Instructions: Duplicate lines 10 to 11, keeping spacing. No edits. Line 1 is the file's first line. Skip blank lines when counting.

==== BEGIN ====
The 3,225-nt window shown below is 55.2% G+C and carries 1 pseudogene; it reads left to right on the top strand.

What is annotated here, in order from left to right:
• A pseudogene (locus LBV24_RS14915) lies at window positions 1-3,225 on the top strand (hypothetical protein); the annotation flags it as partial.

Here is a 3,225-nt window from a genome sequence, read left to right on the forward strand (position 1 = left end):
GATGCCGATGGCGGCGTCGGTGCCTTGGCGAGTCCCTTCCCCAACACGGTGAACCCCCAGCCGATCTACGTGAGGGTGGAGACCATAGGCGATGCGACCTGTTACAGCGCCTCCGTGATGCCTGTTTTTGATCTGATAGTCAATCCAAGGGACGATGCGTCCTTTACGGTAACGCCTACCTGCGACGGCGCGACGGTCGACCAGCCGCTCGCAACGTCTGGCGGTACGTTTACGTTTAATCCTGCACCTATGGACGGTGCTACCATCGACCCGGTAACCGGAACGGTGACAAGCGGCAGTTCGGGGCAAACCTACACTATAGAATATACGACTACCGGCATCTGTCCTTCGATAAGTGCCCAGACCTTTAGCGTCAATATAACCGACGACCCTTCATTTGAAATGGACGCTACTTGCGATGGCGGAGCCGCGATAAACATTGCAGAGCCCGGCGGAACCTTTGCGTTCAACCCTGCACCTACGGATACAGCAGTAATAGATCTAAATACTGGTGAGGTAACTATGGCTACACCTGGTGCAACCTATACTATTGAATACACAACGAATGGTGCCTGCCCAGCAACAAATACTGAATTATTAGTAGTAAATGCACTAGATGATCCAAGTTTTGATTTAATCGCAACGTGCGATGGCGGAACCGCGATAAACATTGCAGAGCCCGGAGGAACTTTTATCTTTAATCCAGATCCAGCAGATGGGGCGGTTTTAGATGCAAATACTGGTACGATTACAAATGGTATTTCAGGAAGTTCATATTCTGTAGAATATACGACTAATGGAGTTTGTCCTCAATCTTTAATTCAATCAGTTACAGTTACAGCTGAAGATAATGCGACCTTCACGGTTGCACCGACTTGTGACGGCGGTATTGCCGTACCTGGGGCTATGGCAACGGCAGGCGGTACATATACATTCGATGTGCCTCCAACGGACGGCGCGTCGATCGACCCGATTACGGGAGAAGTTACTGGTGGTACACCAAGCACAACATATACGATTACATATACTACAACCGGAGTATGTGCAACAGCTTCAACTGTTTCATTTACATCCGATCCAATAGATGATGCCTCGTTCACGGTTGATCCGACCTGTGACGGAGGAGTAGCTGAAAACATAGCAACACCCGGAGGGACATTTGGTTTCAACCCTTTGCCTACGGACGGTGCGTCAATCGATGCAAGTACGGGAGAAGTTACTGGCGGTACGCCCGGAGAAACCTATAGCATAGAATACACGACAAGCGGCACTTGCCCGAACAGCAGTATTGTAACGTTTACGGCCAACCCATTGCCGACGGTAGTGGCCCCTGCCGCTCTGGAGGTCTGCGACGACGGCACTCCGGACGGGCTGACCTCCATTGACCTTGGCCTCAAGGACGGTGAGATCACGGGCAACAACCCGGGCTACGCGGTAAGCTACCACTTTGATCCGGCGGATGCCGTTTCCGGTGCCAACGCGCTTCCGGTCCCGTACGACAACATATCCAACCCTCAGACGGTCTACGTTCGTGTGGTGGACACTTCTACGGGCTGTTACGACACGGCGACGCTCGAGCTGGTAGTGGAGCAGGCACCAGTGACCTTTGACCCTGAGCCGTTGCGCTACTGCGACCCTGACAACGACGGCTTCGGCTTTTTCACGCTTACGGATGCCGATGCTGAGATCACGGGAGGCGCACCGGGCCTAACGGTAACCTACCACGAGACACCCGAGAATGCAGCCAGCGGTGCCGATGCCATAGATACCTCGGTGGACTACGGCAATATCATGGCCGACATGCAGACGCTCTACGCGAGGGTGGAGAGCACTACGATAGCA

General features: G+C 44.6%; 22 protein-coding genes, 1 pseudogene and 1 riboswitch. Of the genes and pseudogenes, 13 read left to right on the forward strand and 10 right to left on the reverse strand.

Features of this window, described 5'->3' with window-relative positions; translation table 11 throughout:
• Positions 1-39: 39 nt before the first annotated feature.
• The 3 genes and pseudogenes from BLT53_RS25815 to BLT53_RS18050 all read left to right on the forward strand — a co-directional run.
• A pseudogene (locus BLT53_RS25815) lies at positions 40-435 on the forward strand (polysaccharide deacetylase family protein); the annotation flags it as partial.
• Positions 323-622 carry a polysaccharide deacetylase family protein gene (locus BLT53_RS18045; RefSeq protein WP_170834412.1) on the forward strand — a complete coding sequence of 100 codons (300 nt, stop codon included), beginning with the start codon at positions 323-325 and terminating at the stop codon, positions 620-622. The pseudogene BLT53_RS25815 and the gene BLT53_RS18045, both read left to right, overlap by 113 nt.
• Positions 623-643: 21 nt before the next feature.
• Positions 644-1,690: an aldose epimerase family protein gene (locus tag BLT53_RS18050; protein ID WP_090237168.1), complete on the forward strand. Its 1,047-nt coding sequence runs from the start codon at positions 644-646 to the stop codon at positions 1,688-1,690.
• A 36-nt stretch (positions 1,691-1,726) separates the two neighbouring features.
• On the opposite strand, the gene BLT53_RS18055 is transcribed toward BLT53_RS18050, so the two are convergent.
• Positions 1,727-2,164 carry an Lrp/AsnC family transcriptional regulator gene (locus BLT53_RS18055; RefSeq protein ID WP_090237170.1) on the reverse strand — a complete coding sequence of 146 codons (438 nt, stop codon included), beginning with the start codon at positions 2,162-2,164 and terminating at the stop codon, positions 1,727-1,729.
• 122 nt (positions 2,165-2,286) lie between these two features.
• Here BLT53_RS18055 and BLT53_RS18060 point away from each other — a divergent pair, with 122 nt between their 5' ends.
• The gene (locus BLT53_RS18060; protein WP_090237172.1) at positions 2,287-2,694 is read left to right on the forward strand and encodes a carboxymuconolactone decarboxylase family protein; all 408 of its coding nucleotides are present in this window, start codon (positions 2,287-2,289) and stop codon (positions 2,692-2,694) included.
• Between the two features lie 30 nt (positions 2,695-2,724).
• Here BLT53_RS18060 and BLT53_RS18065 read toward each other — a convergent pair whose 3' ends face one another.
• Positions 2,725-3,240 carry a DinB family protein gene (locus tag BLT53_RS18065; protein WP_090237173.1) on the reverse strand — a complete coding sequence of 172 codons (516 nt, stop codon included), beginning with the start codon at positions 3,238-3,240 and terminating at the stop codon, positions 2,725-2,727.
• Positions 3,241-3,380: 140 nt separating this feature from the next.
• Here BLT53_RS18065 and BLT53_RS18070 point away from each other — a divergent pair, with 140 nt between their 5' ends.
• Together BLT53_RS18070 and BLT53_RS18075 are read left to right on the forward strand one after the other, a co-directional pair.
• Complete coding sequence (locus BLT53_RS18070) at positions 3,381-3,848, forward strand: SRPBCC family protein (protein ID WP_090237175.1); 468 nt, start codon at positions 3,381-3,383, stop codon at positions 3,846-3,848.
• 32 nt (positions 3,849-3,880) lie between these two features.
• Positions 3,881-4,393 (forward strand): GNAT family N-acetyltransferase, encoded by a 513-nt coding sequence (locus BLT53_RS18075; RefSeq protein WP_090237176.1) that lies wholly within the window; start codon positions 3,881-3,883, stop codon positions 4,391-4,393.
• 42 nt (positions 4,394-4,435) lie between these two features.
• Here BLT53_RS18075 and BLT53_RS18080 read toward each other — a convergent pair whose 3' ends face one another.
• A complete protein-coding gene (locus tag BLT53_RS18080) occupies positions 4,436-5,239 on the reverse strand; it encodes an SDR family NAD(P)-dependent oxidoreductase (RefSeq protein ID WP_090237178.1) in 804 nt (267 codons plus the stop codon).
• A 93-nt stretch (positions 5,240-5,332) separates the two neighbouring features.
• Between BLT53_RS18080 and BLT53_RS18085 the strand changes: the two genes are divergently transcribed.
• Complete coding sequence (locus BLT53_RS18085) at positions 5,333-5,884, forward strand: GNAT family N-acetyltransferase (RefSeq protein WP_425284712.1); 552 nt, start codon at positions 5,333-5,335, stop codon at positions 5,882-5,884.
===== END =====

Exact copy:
• A pseudogene (locus BLT53_RS25815) lies at positions 40-435 on the forward strand (polysaccharide deacetylase family protein); the annotation flags it as partial.
• Positions 323-622 carry a polysaccharide deacetylase family protein gene (locus BLT53_RS18045; RefSeq protein WP_170834412.1) on the forward strand — a complete coding sequence of 100 codons (300 nt, stop codon included), beginning with the start codon at positions 323-325 and terminating at the stop codon, positions 620-622. The pseudogene BLT53_RS25815 and the gene BLT53_RS18045, both read left to right, overlap by 113 nt.